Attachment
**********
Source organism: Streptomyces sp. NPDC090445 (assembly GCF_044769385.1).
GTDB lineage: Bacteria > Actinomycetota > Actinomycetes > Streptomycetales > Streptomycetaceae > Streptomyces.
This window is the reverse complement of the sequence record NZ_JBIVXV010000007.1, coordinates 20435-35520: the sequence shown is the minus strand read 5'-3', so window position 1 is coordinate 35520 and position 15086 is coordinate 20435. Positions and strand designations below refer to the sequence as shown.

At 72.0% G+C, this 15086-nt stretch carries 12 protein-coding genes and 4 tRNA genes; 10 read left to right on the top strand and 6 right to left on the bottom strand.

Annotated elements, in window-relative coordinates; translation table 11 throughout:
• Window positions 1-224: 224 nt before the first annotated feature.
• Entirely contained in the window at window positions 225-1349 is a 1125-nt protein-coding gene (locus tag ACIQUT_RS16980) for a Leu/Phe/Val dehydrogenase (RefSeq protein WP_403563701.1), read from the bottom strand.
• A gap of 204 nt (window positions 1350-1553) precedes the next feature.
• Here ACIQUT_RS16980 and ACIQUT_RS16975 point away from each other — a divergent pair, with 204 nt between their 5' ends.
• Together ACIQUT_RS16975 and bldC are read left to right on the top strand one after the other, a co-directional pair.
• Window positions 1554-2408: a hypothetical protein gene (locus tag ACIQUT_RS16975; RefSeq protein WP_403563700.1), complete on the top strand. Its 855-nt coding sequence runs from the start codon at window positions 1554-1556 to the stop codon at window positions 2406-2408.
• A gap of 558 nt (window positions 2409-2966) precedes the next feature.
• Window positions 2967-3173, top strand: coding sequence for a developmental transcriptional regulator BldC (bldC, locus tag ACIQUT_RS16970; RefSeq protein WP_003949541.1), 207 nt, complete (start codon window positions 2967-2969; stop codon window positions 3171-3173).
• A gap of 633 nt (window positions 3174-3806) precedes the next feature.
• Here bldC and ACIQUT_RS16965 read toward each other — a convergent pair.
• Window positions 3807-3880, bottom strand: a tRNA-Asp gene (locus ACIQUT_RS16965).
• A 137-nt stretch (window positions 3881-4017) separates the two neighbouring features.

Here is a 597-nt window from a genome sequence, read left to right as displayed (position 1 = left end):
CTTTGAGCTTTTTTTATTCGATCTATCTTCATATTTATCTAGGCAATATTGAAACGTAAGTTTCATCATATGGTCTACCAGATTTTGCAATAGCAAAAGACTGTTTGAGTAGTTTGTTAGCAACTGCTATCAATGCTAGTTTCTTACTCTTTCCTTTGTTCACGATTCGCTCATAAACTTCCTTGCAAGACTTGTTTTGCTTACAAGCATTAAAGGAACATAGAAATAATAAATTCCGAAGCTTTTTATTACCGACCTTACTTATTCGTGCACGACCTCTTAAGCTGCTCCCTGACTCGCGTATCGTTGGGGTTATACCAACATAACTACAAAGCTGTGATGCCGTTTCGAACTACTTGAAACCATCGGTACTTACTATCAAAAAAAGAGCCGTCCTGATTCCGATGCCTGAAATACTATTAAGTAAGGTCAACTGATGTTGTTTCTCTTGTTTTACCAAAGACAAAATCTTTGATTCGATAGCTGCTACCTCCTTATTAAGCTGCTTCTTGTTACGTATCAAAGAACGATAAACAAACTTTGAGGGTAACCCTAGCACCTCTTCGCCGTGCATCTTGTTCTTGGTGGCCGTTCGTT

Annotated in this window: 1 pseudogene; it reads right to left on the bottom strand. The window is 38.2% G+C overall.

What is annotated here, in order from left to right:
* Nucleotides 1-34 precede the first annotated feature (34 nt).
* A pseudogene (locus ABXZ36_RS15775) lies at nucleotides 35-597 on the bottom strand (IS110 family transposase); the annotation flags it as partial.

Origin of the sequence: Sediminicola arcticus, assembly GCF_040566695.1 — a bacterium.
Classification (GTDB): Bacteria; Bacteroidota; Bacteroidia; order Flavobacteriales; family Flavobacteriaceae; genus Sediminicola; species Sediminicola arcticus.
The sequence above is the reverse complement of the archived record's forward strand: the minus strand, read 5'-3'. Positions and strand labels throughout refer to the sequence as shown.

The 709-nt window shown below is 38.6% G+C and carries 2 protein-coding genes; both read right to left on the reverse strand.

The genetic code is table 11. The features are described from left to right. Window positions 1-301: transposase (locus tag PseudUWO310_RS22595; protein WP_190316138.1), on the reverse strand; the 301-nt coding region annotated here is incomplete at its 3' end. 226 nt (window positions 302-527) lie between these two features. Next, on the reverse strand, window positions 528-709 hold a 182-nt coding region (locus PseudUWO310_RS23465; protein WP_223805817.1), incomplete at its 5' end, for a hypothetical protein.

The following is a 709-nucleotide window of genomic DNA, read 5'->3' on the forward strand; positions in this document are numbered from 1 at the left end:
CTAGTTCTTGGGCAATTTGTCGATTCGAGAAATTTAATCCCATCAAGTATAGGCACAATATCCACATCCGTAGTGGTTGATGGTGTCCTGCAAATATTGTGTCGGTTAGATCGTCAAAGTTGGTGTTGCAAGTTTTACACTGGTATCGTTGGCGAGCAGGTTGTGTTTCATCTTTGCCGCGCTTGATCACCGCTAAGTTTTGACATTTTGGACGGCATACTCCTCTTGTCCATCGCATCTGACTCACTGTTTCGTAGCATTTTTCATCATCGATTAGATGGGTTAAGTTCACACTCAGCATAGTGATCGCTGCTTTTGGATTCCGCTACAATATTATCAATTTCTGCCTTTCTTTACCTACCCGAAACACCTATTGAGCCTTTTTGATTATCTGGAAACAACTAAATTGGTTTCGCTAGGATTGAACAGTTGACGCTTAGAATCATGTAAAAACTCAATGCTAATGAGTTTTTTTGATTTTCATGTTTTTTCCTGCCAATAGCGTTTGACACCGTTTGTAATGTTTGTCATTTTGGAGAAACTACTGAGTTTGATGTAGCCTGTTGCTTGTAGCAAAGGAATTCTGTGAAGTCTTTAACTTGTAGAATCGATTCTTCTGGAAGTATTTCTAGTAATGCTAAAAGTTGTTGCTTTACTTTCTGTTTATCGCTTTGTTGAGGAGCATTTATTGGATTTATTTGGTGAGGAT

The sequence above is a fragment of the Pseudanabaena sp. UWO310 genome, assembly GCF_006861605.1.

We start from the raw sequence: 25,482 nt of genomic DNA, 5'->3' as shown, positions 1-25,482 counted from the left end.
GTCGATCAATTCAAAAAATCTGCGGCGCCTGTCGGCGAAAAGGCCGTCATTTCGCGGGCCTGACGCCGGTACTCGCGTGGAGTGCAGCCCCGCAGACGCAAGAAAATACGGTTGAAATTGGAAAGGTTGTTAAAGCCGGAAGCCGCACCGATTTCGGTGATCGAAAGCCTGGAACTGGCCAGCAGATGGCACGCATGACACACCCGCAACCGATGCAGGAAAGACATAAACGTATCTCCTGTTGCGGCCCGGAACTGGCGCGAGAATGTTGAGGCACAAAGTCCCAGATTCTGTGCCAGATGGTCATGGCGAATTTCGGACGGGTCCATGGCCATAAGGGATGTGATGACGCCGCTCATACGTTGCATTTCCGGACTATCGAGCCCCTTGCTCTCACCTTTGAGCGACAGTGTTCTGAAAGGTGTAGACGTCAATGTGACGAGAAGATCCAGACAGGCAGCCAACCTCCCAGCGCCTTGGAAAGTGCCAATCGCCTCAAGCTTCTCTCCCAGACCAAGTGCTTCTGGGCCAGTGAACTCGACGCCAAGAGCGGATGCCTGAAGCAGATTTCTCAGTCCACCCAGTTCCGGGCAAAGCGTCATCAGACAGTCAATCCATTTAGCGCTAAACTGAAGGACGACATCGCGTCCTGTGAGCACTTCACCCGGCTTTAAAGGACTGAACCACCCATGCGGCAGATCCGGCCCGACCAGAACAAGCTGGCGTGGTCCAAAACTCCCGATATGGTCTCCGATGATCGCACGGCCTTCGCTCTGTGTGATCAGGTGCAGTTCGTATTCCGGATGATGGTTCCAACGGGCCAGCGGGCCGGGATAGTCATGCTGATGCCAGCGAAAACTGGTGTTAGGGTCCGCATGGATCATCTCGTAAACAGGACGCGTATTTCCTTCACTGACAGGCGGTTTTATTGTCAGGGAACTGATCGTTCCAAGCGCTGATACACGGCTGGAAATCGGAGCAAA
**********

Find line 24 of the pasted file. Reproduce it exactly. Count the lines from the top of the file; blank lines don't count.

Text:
Origin of the sequence: Sediminicola arcticus, assembly GCF_040566695.1 — a bacterium.